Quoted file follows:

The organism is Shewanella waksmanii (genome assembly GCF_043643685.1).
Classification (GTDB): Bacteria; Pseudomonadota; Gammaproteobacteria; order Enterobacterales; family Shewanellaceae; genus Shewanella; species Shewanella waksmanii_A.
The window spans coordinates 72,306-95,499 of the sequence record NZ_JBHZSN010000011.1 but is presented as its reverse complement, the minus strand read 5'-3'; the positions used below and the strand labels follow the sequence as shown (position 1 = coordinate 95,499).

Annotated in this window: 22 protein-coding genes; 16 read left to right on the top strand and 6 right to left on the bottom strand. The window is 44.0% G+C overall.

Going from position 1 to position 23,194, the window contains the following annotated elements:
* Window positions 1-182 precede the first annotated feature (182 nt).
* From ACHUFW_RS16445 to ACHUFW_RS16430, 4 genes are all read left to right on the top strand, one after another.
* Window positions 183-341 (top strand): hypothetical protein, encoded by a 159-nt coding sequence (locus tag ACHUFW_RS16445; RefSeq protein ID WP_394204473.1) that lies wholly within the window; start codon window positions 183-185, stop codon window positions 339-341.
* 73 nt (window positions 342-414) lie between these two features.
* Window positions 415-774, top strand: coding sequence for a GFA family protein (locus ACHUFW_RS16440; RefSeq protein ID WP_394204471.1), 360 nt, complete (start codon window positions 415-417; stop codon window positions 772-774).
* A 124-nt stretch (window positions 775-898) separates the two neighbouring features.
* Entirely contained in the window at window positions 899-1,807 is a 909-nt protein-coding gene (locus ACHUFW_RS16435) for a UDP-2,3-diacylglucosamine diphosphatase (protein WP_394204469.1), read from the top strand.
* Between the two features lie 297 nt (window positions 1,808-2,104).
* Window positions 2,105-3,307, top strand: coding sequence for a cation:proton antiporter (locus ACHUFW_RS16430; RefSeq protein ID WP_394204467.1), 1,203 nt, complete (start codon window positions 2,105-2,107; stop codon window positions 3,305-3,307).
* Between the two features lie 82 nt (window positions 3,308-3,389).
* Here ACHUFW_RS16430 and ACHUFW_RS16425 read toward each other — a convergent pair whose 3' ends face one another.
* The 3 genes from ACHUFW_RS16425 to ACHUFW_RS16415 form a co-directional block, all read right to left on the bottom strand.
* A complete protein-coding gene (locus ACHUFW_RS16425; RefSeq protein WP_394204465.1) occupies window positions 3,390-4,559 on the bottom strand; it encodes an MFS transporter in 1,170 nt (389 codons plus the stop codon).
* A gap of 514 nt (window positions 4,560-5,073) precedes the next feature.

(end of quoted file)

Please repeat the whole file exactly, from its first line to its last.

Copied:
The organism is Shewanella waksmanii (genome assembly GCF_043643685.1).
Classification (GTDB): Bacteria; Pseudomonadota; Gammaproteobacteria; order Enterobacterales; family Shewanellaceae; genus Shewanella; species Shewanella waksmanii_A.
The window spans coordinates 72,306-95,499 of the sequence record NZ_JBHZSN010000011.1 but is presented as its reverse complement, the minus strand read 5'-3'; the positions used below and the strand labels follow the sequence as shown (position 1 = coordinate 95,499).

Annotated in this window: 22 protein-coding genes; 16 read left to right on the top strand and 6 right to left on the bottom strand. The window is 44.0% G+C overall.

Going from position 1 to position 23,194, the window contains the following annotated elements:
* Window positions 1-182 precede the first annotated feature (182 nt).
* From ACHUFW_RS16445 to ACHUFW_RS16430, 4 genes are all read left to right on the top strand, one after another.
* Window positions 183-341 (top strand): hypothetical protein, encoded by a 159-nt coding sequence (locus tag ACHUFW_RS16445; RefSeq protein ID WP_394204473.1) that lies wholly within the window; start codon window positions 183-185, stop codon window positions 339-341.
* 73 nt (window positions 342-414) lie between these two features.
* Window positions 415-774, top strand: coding sequence for a GFA family protein (locus ACHUFW_RS16440; RefSeq protein ID WP_394204471.1), 360 nt, complete (start codon window positions 415-417; stop codon window positions 772-774).
* A 124-nt stretch (window positions 775-898) separates the two neighbouring features.
* Entirely contained in the window at window positions 899-1,807 is a 909-nt protein-coding gene (locus ACHUFW_RS16435) for a UDP-2,3-diacylglucosamine diphosphatase (protein WP_394204469.1), read from the top strand.
* Between the two features lie 297 nt (window positions 1,808-2,104).
* Window positions 2,105-3,307, top strand: coding sequence for a cation:proton antiporter (locus ACHUFW_RS16430; RefSeq protein ID WP_394204467.1), 1,203 nt, complete (start codon window positions 2,105-2,107; stop codon window positions 3,305-3,307).
* Between the two features lie 82 nt (window positions 3,308-3,389).
* Here ACHUFW_RS16430 and ACHUFW_RS16425 read toward each other — a convergent pair whose 3' ends face one another.
* The 3 genes from ACHUFW_RS16425 to ACHUFW_RS16415 form a co-directional block, all read right to left on the bottom strand.
* A complete protein-coding gene (locus ACHUFW_RS16425; RefSeq protein WP_394204465.1) occupies window positions 3,390-4,559 on the bottom strand; it encodes an MFS transporter in 1,170 nt (389 codons plus the stop codon).
* A gap of 514 nt (window positions 4,560-5,073) precedes the next feature.